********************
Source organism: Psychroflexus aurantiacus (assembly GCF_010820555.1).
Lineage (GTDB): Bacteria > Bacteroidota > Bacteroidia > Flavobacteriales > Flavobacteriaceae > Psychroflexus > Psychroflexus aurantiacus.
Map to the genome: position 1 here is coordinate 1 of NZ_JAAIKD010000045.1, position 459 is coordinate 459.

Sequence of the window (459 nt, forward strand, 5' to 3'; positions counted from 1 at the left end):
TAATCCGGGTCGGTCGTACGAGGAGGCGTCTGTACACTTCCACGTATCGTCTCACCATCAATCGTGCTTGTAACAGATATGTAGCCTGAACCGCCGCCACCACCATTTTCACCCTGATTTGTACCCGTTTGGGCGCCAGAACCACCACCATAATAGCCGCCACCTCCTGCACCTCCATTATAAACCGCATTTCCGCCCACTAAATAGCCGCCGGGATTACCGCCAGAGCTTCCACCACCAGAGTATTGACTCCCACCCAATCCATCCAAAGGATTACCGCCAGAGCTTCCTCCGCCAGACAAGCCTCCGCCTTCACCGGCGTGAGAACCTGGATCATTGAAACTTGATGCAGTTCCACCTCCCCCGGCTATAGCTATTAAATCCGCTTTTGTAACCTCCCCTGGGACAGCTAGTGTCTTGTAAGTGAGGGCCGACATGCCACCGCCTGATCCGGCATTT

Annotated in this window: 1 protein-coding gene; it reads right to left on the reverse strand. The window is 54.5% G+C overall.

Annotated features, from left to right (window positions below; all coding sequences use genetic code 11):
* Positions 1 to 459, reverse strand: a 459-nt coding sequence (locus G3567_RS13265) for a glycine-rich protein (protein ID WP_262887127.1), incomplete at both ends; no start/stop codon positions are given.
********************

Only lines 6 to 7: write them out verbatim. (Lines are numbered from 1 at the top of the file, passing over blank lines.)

Annotated in this window: 1 protein-coding gene; it reads right to left on the reverse strand. The window is 54.5% G+C overall.

Annotated features, from left to right (window positions below; all coding sequences use genetic code 11):